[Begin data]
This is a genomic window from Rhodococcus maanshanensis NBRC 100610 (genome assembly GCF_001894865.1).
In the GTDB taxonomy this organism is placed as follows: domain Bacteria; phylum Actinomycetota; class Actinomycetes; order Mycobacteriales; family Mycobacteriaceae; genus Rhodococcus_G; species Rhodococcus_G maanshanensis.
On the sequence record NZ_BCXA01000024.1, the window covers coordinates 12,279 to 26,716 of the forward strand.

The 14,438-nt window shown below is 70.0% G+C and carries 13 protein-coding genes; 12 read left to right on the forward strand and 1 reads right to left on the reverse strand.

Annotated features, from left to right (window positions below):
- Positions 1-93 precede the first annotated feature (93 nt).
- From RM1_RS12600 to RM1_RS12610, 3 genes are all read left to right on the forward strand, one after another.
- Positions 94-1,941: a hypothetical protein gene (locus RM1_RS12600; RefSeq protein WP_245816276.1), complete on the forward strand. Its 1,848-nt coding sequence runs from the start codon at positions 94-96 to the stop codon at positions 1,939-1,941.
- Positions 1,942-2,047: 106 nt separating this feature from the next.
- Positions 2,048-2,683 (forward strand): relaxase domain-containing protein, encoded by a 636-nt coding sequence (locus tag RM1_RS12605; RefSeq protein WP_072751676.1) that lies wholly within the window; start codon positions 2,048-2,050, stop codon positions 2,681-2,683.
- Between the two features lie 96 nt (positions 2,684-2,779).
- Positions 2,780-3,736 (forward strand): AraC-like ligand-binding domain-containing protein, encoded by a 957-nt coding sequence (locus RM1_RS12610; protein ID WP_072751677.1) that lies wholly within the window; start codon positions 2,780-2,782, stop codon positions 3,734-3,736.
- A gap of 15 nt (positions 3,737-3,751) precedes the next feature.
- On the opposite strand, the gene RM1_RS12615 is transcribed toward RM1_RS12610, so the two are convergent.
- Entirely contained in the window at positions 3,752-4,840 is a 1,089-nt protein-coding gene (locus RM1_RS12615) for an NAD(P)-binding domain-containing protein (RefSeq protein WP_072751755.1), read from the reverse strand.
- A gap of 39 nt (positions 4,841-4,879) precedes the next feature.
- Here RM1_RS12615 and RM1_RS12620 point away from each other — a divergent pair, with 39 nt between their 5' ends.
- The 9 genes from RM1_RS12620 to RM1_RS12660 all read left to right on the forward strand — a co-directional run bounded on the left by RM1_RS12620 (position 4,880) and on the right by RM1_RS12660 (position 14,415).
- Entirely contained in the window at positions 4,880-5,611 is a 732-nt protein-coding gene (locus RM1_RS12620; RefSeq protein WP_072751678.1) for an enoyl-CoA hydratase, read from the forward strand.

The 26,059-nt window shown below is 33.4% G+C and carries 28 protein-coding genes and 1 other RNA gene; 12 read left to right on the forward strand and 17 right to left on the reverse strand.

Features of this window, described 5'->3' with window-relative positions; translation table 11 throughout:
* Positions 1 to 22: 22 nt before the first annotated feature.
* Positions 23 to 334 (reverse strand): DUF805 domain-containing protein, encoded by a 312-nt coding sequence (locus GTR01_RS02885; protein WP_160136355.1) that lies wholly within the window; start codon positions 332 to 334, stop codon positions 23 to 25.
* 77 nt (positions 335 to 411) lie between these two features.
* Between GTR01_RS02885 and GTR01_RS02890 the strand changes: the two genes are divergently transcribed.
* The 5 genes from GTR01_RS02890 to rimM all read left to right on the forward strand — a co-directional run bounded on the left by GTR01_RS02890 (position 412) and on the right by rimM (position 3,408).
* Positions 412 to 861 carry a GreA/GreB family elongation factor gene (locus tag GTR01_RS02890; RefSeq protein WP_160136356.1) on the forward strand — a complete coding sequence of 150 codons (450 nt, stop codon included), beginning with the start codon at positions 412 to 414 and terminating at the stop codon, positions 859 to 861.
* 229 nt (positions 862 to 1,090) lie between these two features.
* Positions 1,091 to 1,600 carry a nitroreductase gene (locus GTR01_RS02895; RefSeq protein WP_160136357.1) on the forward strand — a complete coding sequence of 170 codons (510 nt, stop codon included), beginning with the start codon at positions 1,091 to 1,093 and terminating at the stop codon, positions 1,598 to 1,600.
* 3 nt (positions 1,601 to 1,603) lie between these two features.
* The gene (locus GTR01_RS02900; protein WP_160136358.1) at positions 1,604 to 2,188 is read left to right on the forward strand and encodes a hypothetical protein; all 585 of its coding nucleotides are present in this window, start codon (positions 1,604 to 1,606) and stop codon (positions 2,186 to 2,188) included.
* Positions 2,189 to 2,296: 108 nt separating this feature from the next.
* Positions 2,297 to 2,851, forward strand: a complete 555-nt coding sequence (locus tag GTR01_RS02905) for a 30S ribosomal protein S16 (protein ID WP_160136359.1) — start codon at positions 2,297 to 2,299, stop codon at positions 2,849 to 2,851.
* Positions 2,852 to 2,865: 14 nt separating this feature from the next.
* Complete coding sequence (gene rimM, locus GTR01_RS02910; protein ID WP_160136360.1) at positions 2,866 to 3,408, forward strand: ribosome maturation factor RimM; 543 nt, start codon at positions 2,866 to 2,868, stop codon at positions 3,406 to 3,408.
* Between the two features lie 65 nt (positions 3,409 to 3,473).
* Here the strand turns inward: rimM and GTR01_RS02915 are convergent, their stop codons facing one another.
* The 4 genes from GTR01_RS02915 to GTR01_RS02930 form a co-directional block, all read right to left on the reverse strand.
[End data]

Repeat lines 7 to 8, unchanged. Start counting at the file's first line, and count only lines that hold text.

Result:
- From RM1_RS12600 to RM1_RS12610, 3 genes are all read left to right on the forward strand, one after another.
- Positions 94-1,941: a hypothetical protein gene (locus RM1_RS12600; RefSeq protein WP_245816276.1), complete on the forward strand. Its 1,848-nt coding sequence runs from the start codon at positions 94-96 to the stop codon at positions 1,939-1,941.